Hong Kong Inspired in part by "American Idol," Chinese talent shows have captivated millions of viewers in the past two years - and unnerved some Chinese officials.
In August, the State Administration of Radio, Film and Television (SARFT) labeled one talent show "coarse" and shut it down. Also this year, it ordered producers of another show to avoid scenes of screaming fans and tearful losers, and to stick to "healthy" songs and a "mainstream" wardrobe, state media reported.
Behind this crackdown, experts say, is official concern that programming standards are deteriorating as the shows proliferate - by one estimate, more than 50 are currently on air. Some also suspect that the government fears that viewer polls, which some of the talent shows use to select winners, could somehow be turned into a platform for public dissent about issues that have nothing to do with electing a pop idol.
"Popular grievances have been accumulating for the past few years, such as mine accidents and fake products," said James Sung, a political scientist at the City University of Hong Kong. "This livelihood-related dissatisfaction is building and could be vented through this kind of show."
As people grow accustomed to voting via the Internet or their mobile phones, the concept could be extended to social issues, added a Hong Kong-based media executive, speaking on condition of anonymity because he isn't authorized to speak to the press.
Until two years ago, talent shows on Chinese television were rather drab affairs, with conservatively dressed contestants belting out tunes for a panel of judges.
Then came "Super Girls 2005." The Hunan Satellite show brought in contestants with spiky hair and ditched professional judging for a popular vote.
More than 400 million viewers tuned in its finale, and several million voted via mobile-phone text messages. The show shattered ratings records, according to state media, beating the most prestigious Chinese television show of all - state broadcaster CCTV's Chinese New Year Festival Gala.
Hunan Satellite's advertising revenue surged. The show's sponsor, milk company Mengniu, saw its sales rise fivefold in major cities, according to ACNielsen figures.
Other Chinese broadcasters eagerly copied the format.
Yin Hong, director of the Center for Film and Television Studies at Tsinghua University in Beijing, estimates that there are at least 50 talent shows on satellite channels and dozens more on regular broadcast television.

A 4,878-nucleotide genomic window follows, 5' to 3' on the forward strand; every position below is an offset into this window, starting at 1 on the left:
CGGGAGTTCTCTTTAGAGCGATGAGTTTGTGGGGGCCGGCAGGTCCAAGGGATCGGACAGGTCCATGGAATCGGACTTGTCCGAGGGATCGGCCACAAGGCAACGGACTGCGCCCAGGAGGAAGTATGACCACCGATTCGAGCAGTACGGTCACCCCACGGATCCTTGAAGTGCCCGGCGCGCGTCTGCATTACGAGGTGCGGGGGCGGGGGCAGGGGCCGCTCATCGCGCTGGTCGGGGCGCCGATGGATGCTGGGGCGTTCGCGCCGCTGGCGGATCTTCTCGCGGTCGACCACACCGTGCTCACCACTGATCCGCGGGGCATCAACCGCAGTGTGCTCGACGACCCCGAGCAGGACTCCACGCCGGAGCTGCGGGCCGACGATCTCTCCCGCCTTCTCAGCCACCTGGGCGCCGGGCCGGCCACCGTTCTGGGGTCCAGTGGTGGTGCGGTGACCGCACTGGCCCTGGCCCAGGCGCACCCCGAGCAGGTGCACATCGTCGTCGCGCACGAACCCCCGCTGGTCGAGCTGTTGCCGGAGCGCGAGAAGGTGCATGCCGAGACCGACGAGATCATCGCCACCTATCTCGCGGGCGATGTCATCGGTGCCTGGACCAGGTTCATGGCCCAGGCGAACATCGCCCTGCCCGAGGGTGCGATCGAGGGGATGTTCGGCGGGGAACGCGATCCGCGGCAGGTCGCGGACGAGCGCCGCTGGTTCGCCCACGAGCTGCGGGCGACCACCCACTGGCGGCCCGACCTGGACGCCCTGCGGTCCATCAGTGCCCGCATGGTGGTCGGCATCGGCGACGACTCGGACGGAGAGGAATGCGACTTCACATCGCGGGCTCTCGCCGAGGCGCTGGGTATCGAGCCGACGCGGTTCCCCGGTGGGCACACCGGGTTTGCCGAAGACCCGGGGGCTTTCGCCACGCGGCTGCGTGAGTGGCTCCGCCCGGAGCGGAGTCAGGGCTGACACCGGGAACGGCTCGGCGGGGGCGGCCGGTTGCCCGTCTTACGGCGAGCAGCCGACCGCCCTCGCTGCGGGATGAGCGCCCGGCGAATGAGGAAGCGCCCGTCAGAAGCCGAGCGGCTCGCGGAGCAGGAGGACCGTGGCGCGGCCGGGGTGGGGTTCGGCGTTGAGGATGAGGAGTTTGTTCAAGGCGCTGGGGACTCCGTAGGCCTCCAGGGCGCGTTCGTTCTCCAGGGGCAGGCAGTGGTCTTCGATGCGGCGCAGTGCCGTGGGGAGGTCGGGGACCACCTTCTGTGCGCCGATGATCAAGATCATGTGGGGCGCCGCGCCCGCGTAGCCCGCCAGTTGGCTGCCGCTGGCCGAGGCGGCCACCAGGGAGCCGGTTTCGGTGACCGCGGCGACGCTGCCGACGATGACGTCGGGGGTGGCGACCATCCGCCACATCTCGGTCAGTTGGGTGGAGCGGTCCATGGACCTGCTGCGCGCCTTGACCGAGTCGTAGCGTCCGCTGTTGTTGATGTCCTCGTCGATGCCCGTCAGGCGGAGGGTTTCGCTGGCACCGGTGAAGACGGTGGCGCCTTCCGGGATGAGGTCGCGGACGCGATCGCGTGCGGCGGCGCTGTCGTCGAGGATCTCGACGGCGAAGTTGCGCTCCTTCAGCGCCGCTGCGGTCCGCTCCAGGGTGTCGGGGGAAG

The Chinese government began to clamp down in 2006, ordering that no more than three satellite TV talent shows may be broadcast during any time slot, and that each individual contest can't last more than 2 1/2 months.
Then, in April, SARFT issued its instructions about proper dress and screaming fans to Hunan Satellite for a planned sequel to "Super Girls 2005" dubbed "Happy Boys Voice."
The shutting down of a Chongqing Broadcasting Group show in August was sparked by a bizarre though seemingly trivial gift-giving stunt staged by a contestant, according to Chinese media reports.
In the episode, competitor Dai Chuang suddenly approached judge and pop singer Ke Yimin after his performance and asked her to sell him a personal item. Ke gave Dai a ring, which Dai then presented to another judge, singer Yanger Chenamu, praising her as a beautiful woman. But later in the show Dai called Yanger "very stupid."
"The design of the show is coarse," SARFT said. "The judges' behavior lacks grace. The programming lacks artistic standards. The tone of the show has cheapened. The songs performed are vulgar."
Despite the government restrictions, Rita Chan, head of Nielsen Media Research China, predicted that Chinese producers would find ways to carry on.
"Producers will keep coming up with new ideas," she said. "If the 'Super Girls' format isn't as popular, they'll start a dance show. If the dance show format isn't that popular, they'll do something new. At the end of the day, they want to improve their ratings and increase their advertising revenue."